If the Trump administration asked his advice, Baucus said he’d recommend revising the agreement and rebranding it. “Call it the Trump Pacific Partnership. It’ll be beyootiful. It’ll be yuuge.”

BAUCUS ON: The new administration

Baucus said that, like a lot of people, the Chinese “are a little befuddled with Trump.”

“I don’t think they take him that seriously,” he said. “But I did say this, it’s going to be a rockier road for you Chinese. Because you’re not being fair. It’s not a level playing field. Trump got elected because of people’s frustrations with jobs and trade, including China.”

He said he urged Chinese officials to “come up with something positive” to bring to the Trump administration. “Show that you know the playing field is unlevel. Take a positive action first, show that you care and you want to work with us.”

One Chinese official asked for suggestions.

“I said take our beef,” Baucus said. “He laughed and laughed. I said it’s going to get rougher. And it should get rougher. Now Trump’s won. It looks like he’s going to do what he said he’s going to do. He’s going to get tough with China.”

Is that the right approach?

“You just have to stand up to China. China will continue to go as far as it can, as long as it can, until they’re stopped, either externally or internally. It’s up to us to be smart about all this. Cool, calm, collected and smart. Don’t be histrionic but be firm. Talk softly and carry a big stick.”

BAUCUS ON: ObamaCare

Baucus worked for years on health care reform. He took a lot of heat for saying a single-payer option, a sort of Medicare-for-all plan, wasn’t on the table. And he worked closely with Republicans to try to craft something acceptable. He said they made a lot of progress, but as the 2008 elections approached, “I could feel the Republicans falling off. The other side saw this as a potent political wedge. And it worked. A lot of Democrats lost their Senate seats in that election. And Republicans in the House got more seats.”

Once Obama was elected, the Affordable Care Act passed without a single Republican vote.

Baucus didn’t sound surprised that Obamacare is being targeted by both Congress and the new president.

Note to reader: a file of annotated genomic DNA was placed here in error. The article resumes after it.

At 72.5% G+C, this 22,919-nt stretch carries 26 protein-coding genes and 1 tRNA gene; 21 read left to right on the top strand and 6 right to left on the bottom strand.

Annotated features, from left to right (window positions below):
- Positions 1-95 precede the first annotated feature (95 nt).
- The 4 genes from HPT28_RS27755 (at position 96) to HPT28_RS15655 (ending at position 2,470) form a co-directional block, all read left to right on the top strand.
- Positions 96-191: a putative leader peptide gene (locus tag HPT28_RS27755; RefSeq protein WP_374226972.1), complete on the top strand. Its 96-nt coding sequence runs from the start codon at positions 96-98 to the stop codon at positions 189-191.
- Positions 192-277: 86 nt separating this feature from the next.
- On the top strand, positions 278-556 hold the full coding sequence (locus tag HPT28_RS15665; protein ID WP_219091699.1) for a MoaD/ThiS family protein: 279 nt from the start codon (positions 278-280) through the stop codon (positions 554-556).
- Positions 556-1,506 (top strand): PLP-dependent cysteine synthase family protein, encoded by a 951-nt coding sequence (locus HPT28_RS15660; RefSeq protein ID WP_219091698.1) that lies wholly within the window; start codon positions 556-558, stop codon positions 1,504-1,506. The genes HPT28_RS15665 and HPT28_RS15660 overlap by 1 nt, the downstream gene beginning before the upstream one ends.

“When you jam something down somebody’s throat, it’s probably not going to be good policy, and its survival is limited because there’s not an agreement,” he said.
But he didn’t sound optimistic about Congress finding a better solution.

“I don’t think that’s going to happen,” he said. “Health care premiums are going to start to go way up.

“They’re in a big mess now. It sounds good to a lot of people. Repeal. Replace. But once you get into it and start to figure out what works and doesn’t work, once you realize how interconnected everything is, and how hard it is to put a coalition together, I think it’s going to be a mess on the hands of the majority party.”

BAUCUS ON: The future

So how does the national future look?

Baucus cited a book Yale historian Paul Kennedy wrote about the fate of nations.

“Countries, civilizations rise and fall. Big strong ones. There’s no guarantee that we’re going to be here forever. In fact, the evidence is kind of alarming that we might not.

“My glib answer is that our future is more secure if two conditions occur. One is a very educated public. It takes work to find out what the facts are. You can’t just agree on what another person says is true.

“The second is doing something about it. Don’t just sit on your tail. The assumption is that people [on the other side] have done their work, have gotten the facts. Then you’re going to have a discussion on facts, not on rumor and innuendo.”

But isn’t the country increasingly divided, I asked, increasingly insulated into echo chambers where nobody has to listen to opponents?

“Yes,” Baucus said. “I’m just giving my take. But I’ve learned that people are pretty smart. They may fumble it for a while. Somebody may do something to get them off kilter for a while. Listening. It works both ways.”